People are staying together in South Florida. But not because they want to.
Miami Herald: With the economy sputtering, South Florida couples are staying together more or attempting do-it-yourself divorces rather than paying pricey divorce lawyers.
As a result, local divorce lawyers say they are facing their slowest period ever, and are discounting rates, offering sliding payment scales and military discounts and accepting credit cards. One said her business is down 35 per cent from last year.
The article goes on to note that people report staying together because one spouse has health insurance or they own a home together that is now a liability, rather than an asset. Some just cannot afford an attorney to represent them in a divorce.
What caught our eye is this paying-for-legal-services-via-credit-card idea. We complain as much as the next person when the dry cleaners or, really, anyone, does not take cards. It isn’t convenient.
But seeing as how legal fees can get quite expensive, it just feels strange — like this should be one of those cases where people are protected from buying what they cannot afford. We like to think (though we realise this is up for debate) that lawyers do not want to take cases their clients cannot afford to bring, but if the bill is being paid via credit card every month, one would not necessarily know if that’s the case.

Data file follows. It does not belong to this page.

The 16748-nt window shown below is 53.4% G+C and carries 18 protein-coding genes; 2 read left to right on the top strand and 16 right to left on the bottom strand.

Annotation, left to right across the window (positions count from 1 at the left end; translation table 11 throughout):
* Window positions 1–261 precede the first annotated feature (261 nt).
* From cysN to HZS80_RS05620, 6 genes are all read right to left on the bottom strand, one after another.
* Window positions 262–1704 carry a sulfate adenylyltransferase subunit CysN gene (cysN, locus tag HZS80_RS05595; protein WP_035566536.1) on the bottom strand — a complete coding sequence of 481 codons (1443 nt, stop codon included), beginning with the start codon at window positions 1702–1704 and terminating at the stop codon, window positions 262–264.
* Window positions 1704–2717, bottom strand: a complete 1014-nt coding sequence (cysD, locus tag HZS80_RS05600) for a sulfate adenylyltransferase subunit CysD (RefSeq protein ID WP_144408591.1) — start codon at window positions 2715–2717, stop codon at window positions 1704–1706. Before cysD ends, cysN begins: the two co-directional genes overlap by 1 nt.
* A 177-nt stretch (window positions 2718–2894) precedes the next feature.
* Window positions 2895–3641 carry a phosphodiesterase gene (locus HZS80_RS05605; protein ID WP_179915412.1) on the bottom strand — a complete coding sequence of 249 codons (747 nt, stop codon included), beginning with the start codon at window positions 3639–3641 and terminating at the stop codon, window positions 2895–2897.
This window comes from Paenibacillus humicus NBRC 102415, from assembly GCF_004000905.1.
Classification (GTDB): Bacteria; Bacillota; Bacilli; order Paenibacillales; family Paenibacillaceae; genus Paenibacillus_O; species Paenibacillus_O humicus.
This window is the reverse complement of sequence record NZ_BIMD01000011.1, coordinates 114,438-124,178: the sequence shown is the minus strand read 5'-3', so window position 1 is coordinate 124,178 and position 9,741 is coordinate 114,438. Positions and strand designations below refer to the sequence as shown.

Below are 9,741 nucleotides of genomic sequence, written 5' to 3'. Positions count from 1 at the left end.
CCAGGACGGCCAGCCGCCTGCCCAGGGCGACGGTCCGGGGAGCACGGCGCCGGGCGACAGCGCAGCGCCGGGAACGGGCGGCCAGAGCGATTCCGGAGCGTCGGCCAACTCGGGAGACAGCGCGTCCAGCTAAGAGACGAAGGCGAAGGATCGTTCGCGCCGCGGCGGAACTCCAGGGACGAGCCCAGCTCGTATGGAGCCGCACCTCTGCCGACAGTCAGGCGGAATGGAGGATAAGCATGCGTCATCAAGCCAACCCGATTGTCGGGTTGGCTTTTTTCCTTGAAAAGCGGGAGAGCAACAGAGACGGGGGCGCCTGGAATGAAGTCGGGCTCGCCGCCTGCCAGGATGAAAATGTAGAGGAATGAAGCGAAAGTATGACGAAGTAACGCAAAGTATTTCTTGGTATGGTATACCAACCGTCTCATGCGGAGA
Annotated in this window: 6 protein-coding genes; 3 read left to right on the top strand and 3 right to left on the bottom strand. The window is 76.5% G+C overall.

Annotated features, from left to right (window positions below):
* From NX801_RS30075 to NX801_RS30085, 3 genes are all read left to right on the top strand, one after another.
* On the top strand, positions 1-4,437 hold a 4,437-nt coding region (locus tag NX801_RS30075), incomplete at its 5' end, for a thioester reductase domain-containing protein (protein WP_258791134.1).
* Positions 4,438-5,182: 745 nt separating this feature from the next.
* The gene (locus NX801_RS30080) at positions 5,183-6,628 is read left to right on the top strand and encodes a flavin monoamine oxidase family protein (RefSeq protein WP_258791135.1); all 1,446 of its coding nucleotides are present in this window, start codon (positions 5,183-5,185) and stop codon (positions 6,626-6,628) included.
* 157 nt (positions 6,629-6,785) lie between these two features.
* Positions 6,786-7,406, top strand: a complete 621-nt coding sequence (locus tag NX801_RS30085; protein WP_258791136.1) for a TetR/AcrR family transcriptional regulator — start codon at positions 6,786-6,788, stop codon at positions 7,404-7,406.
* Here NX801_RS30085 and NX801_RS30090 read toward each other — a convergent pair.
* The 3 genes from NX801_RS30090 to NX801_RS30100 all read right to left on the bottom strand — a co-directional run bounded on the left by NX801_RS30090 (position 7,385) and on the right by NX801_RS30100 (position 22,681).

So, we looked into the ethics of lawyers accepting credit cards. It turns out, as of 2000, it’s ABA approved (pdf), as long, of course, as use comports with all other ethics rules.
Lawyers choosing to accept credit cards due to clients’ economic hardships, as the Miami Herald article indicates attorneys are, obviously raises a question of if access to a divorce, or any legal service, should require people to resort to credit risks to obtain legal services.
There is often a gap between those people eligible for pro bono services and those who can afford quality representation, or any representation.
The option of representing yourself in a divorce always exists, but any lawyer who has taken on a pro bono divorce case knows, it’s really not as simple as just saying “I Don’t.” When you are not trained in the area, properly achieving a legal break-up is a whole lot more than filling in the blanks on a model form.
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